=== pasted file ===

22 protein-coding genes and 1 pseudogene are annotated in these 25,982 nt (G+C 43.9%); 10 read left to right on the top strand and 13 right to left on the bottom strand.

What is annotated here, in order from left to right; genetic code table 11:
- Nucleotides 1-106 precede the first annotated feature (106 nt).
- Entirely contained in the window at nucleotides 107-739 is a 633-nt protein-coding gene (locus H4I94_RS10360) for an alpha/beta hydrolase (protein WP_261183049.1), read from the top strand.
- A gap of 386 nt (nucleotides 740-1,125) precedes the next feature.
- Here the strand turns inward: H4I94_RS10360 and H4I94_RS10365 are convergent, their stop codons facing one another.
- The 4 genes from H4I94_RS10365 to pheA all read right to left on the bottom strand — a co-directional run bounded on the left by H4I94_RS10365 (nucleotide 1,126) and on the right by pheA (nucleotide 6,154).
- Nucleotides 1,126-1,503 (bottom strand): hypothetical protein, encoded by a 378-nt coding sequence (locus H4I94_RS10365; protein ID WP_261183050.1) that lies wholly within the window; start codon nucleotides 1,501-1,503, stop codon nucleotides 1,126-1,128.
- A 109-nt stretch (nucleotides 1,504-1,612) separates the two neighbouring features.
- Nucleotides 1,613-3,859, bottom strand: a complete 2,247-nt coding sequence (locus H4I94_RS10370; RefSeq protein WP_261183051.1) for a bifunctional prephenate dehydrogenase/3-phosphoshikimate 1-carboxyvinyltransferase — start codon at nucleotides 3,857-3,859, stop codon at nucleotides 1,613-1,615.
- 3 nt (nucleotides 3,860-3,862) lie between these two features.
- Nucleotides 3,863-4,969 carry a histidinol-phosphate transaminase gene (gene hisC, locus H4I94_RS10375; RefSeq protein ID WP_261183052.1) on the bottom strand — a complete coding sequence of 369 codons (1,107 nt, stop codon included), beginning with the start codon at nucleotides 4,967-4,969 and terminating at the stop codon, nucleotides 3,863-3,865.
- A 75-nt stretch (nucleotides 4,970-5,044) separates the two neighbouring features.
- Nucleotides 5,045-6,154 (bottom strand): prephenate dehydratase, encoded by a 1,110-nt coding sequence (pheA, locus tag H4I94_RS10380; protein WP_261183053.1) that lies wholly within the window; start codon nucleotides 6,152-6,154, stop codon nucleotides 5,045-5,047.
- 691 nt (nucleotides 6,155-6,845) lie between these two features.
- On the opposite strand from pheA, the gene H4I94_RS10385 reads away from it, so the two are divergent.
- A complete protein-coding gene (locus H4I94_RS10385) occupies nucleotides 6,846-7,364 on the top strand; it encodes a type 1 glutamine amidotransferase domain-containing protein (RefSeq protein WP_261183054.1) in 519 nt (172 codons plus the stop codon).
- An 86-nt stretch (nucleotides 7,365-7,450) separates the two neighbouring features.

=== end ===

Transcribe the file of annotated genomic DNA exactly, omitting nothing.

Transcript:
22 protein-coding genes and 1 pseudogene are annotated in these 25,982 nt (G+C 43.9%); 10 read left to right on the top strand and 13 right to left on the bottom strand.

What is annotated here, in order from left to right; genetic code table 11:
- Nucleotides 1-106 precede the first annotated feature (106 nt).
- Entirely contained in the window at nucleotides 107-739 is a 633-nt protein-coding gene (locus H4I94_RS10360) for an alpha/beta hydrolase (protein WP_261183049.1), read from the top strand.
- A gap of 386 nt (nucleotides 740-1,125) precedes the next feature.
- Here the strand turns inward: H4I94_RS10360 and H4I94_RS10365 are convergent, their stop codons facing one another.
- The 4 genes from H4I94_RS10365 to pheA all read right to left on the bottom strand — a co-directional run bounded on the left by H4I94_RS10365 (nucleotide 1,126) and on the right by pheA (nucleotide 6,154).
- Nucleotides 1,126-1,503 (bottom strand): hypothetical protein, encoded by a 378-nt coding sequence (locus H4I94_RS10365; protein ID WP_261183050.1) that lies wholly within the window; start codon nucleotides 1,501-1,503, stop codon nucleotides 1,126-1,128.
- A 109-nt stretch (nucleotides 1,504-1,612) separates the two neighbouring features.
- Nucleotides 1,613-3,859, bottom strand: a complete 2,247-nt coding sequence (locus H4I94_RS10370; RefSeq protein WP_261183051.1) for a bifunctional prephenate dehydrogenase/3-phosphoshikimate 1-carboxyvinyltransferase — start codon at nucleotides 3,857-3,859, stop codon at nucleotides 1,613-1,615.
- 3 nt (nucleotides 3,860-3,862) lie between these two features.
- Nucleotides 3,863-4,969 carry a histidinol-phosphate transaminase gene (gene hisC, locus H4I94_RS10375; RefSeq protein ID WP_261183052.1) on the bottom strand — a complete coding sequence of 369 codons (1,107 nt, stop codon included), beginning with the start codon at nucleotides 4,967-4,969 and terminating at the stop codon, nucleotides 3,863-3,865.
- A 75-nt stretch (nucleotides 4,970-5,044) separates the two neighbouring features.
- Nucleotides 5,045-6,154 (bottom strand): prephenate dehydratase, encoded by a 1,110-nt coding sequence (pheA, locus tag H4I94_RS10380; protein WP_261183053.1) that lies wholly within the window; start codon nucleotides 6,152-6,154, stop codon nucleotides 5,045-5,047.
- 691 nt (nucleotides 6,155-6,845) lie between these two features.
- On the opposite strand from pheA, the gene H4I94_RS10385 reads away from it, so the two are divergent.
- A complete protein-coding gene (locus H4I94_RS10385) occupies nucleotides 6,846-7,364 on the top strand; it encodes a type 1 glutamine amidotransferase domain-containing protein (RefSeq protein WP_261183054.1) in 519 nt (172 codons plus the stop codon).
- An 86-nt stretch (nucleotides 7,365-7,450) separates the two neighbouring features.